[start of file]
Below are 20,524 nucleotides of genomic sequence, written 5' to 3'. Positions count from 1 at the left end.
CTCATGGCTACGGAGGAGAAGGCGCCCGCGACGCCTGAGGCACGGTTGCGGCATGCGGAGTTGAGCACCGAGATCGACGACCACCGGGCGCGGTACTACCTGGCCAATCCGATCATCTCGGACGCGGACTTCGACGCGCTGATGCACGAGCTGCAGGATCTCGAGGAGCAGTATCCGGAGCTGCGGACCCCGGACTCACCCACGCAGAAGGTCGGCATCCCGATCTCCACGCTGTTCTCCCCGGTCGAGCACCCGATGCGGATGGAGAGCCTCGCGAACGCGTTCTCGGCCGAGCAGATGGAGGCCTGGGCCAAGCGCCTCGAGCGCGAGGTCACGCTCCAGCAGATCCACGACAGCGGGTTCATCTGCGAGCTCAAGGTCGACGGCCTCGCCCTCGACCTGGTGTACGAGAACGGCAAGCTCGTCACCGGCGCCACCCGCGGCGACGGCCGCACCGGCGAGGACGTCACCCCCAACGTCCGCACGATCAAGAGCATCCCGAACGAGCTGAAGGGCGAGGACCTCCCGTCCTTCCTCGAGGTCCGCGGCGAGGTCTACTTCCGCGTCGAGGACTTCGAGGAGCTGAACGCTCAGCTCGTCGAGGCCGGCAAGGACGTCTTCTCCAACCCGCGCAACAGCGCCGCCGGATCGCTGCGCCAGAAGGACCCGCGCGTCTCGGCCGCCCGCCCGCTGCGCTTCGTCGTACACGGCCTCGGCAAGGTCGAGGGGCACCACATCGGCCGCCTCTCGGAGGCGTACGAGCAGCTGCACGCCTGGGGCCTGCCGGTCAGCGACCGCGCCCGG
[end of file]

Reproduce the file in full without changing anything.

Below are 20,524 nucleotides of genomic sequence, written 5' to 3'. Positions count from 1 at the left end.
CTCATGGCTACGGAGGAGAAGGCGCCCGCGACGCCTGAGGCACGGTTGCGGCATGCGGAGTTGAGCACCGAGATCGACGACCACCGGGCGCGGTACTACCTGGCCAATCCGATCATCTCGGACGCGGACTTCGACGCGCTGATGCACGAGCTGCAGGATCTCGAGGAGCAGTATCCGGAGCTGCGGACCCCGGACTCACCCACGCAGAAGGTCGGCATCCCGATCTCCACGCTGTTCTCCCCGGTCGAGCACCCGATGCGGATGGAGAGCCTCGCGAACGCGTTCTCGGCCGAGCAGATGGAGGCCTGGGCCAAGCGCCTCGAGCGCGAGGTCACGCTCCAGCAGATCCACGACAGCGGGTTCATCTGCGAGCTCAAGGTCGACGGCCTCGCCCTCGACCTGGTGTACGAGAACGGCAAGCTCGTCACCGGCGCCACCCGCGGCGACGGCCGCACCGGCGAGGACGTCACCCCCAACGTCCGCACGATCAAGAGCATCCCGAACGAGCTGAAGGGCGAGGACCTCCCGTCCTTCCTCGAGGTCCGCGGCGAGGTCTACTTCCGCGTCGAGGACTTCGAGGAGCTGAACGCTCAGCTCGTCGAGGCCGGCAAGGACGTCTTCTCCAACCCGCGCAACAGCGCCGCCGGATCGCTGCGCCAGAAGGACCCGCGCGTCTCGGCCGCCCGCCCGCTGCGCTTCGTCGTACACGGCCTCGGCAAGGTCGAGGGGCACCACATCGGCCGCCTCTCGGAGGCGTACGAGCAGCTGCACGCCTGGGGCCTGCCGGTCAGCGACCGCGCCCGG